Suspended sediment grain size and mineralogy across the continental shelf of the Great Barrier Reef: impacts on the physiology of a coral reef sponge
Bannister, R.J., Battershill, C.N., and de Nys, R. (2012) Suspended sediment grain size and mineralogy across the continental shelf of the Great Barrier Reef: impacts on the physiology of a coral reef sponge. Continental Shelf Research, 32. pp. 86-95.
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Declining water quality associated with increased suspended sediments has been closely linked to the reduced health status of benthic marine ecosystems and their associated organisms, including marine sponges. The mechanisms driving the impacts of elevated suspended sediments on marine sponges are poorly investigated. This study elucidates spatial and temporal variations in sediment size and mineralogy of inorganic suspended sediments within sponge habitats (reef environments) across the continental shelf of the central Great Barrier Reef (GBR), North-eastern Australia. Inshore sponge habitats were dominated (>80%) by fine-grained suspended sediments consisting of both terrigenous (clay and quartz) and biogenic material (carbonates) with grain sizes <100 μm. In contrast, mid- and outer-shelf sponge habitats were dominated by carbonate material with grain sizes >100 μm. The abundance and distribution of the common coral reef sponge Rhopaloeides odorabile across the GBR shelf shows a clear correlation between habitat and the distinct patterns in suspended sediment size and mineralogy. Experimental exposure of R. odorabile to clay and carbonate sediments in this study provides the first evidence that the metabolic demand (respiration) of coral reef sponges increases (up to 40%) in response to fine terrigenous (clay) sediments. This physiological response supports sediment load, size, and mineralogy as key factors affecting the distribution and abundance patterns of R. odorabile across the continental shelf of the central GBR.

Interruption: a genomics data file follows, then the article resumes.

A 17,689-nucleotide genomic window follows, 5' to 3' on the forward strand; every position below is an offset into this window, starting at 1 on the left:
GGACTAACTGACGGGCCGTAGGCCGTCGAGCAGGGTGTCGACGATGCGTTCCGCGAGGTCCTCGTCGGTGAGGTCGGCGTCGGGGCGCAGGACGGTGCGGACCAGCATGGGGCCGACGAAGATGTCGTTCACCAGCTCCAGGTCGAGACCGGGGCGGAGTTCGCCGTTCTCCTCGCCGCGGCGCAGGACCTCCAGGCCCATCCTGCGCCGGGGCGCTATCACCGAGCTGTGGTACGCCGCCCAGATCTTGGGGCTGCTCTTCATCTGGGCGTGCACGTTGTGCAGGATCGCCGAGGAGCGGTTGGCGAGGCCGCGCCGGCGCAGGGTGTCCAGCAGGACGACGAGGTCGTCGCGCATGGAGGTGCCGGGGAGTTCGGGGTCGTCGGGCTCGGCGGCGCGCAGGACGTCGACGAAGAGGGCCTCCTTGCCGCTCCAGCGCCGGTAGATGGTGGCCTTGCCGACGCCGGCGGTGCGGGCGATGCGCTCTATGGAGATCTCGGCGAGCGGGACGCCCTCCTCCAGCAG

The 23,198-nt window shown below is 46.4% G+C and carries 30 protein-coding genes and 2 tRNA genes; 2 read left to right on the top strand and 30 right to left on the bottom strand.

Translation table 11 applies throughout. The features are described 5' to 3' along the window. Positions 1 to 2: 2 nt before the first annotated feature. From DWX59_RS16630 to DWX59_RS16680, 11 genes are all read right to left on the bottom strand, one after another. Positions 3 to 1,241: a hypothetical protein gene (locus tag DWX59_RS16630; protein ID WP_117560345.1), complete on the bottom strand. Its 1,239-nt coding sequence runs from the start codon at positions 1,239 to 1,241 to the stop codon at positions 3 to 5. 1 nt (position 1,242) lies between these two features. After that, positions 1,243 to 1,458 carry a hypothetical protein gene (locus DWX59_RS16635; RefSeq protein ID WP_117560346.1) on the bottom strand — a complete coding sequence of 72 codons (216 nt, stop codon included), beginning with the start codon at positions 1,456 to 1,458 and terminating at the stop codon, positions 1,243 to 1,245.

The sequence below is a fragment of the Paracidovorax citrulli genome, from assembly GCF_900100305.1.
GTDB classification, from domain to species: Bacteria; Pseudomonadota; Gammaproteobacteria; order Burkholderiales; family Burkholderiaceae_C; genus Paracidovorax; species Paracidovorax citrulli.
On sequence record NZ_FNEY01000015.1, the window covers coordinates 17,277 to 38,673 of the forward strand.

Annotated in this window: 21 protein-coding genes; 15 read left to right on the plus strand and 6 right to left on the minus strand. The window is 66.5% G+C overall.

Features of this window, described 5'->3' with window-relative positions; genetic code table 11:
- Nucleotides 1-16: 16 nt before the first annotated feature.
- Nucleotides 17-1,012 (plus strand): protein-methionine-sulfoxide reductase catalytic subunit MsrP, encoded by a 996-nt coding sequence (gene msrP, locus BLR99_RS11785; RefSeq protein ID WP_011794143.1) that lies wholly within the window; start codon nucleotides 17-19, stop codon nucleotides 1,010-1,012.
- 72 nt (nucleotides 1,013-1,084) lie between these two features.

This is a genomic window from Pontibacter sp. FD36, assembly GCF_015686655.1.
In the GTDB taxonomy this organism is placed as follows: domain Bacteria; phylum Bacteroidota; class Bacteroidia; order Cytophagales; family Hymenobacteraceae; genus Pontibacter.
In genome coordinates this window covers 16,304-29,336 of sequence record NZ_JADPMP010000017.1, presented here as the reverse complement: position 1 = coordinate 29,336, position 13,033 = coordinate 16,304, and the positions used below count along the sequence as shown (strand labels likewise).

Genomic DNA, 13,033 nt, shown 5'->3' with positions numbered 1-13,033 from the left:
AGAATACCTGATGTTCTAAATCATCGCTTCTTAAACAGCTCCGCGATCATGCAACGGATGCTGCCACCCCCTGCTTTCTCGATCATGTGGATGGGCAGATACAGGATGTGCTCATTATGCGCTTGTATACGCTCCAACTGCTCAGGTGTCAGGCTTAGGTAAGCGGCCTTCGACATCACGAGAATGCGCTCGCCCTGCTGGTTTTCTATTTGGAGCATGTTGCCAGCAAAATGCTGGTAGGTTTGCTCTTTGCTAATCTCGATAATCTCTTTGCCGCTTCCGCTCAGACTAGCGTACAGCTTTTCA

|Item Type:||Article (Refereed Research - C1)|
|Keywords:||respiration, Rhopaloeides odorabile, Porifera, anthropogenic pollution, sedimentation, distribution|
|Date Deposited:||13 Jul 2012 05:15|
|FoR Codes:||05 ENVIRONMENTAL SCIENCES > 0502 Environmental Science and Management > 050205 Environmental Management @ 50%
06 BIOLOGICAL SCIENCES > 0602 Ecology > 060205 Marine and Estuarine Ecology (incl Marine Ichthyology) @ 50%
|SEO Codes:||97 EXPANDING KNOWLEDGE > 970105 Expanding Knowledge in the Environmental Sciences @ 100%|
|Citation Count from Web of Science||